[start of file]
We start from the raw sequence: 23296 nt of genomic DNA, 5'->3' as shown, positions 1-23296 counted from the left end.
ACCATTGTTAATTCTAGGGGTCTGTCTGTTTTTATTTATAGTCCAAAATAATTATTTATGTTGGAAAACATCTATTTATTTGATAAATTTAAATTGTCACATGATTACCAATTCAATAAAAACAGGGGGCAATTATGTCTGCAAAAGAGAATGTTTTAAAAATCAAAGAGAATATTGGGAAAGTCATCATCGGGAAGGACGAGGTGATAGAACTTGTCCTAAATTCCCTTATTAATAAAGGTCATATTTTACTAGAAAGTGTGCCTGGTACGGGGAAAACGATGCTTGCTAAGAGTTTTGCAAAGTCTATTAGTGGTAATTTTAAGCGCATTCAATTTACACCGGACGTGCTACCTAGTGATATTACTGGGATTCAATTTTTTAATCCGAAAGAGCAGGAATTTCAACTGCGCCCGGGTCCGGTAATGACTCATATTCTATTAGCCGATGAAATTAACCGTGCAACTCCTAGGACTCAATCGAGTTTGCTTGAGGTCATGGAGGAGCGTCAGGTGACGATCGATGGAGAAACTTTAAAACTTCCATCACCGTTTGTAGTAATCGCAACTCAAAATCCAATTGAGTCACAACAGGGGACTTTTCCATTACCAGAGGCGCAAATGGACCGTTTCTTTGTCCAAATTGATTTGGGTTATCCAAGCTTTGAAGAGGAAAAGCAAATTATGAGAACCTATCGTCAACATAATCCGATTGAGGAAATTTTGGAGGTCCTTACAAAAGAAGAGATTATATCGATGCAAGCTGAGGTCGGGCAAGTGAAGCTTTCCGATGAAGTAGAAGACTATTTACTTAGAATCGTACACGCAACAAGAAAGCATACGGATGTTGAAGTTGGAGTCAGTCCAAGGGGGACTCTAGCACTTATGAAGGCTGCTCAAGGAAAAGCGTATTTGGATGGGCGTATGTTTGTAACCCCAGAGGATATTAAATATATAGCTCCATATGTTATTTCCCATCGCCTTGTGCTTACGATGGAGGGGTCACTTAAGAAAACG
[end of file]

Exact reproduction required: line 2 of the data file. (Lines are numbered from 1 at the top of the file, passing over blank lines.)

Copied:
ACCATTGTTAATTCTAGGGGTCTGTCTGTTTTTATTTATAGTCCAAAATAATTATTTATGTTGGAAAACATCTATTTATTTGATAAATTTAAATTGTCACATGATTACCAATTCAATAAAAACAGGGGGCAATTATGTCTGCAAAAGAGAATGTTTTAAAAATCAAAGAGAATATTGGGAAAGTCATCATCGGGAAGGACGAGGTGATAGAACTTGTCCTAAATTCCCTTATTAATAAAGGTCATATTTTACTAGAAAGTGTGCCTGGTACGGGGAAAACGATGCTTGCTAAGAGTTTTGCAAAGTCTATTAGTGGTAATTTTAAGCGCATTCAATTTACACCGGACGTGCTACCTAGTGATATTACTGGGATTCAATTTTTTAATCCGAAAGAGCAGGAATTTCAACTGCGCCCGGGTCCGGTAATGACTCATATTCTATTAGCCGATGAAATTAACCGTGCAACTCCTAGGACTCAATCGAGTTTGCTTGAGGTCATGGAGGAGCGTCAGGTGACGATCGATGGAGAAACTTTAAAACTTCCATCACCGTTTGTAGTAATCGCAACTCAAAATCCAATTGAGTCACAACAGGGGACTTTTCCATTACCAGAGGCGCAAATGGACCGTTTCTTTGTCCAAATTGATTTGGGTTATCCAAGCTTTGAAGAGGAAAAGCAAATTATGAGAACCTATCGTCAACATAATCCGATTGAGGAAATTTTGGAGGTCCTTACAAAAGAAGAGATTATATCGATGCAAGCTGAGGTCGGGCAAGTGAAGCTTTCCGATGAAGTAGAAGACTATTTACTTAGAATCGTACACGCAACAAGAAAGCATACGGATGTTGAAGTTGGAGTCAGTCCAAGGGGGACTCTAGCACTTATGAAGGCTGCTCAAGGAAAAGCGTATTTGGATGGGCGTATGTTTGTAACCCCAGAGGATATTAAATATATAGCTCCATATGTTATTTCCCATCGCCTTGTGCTTACGATGGAGGGGTCACTTAAGAAAACG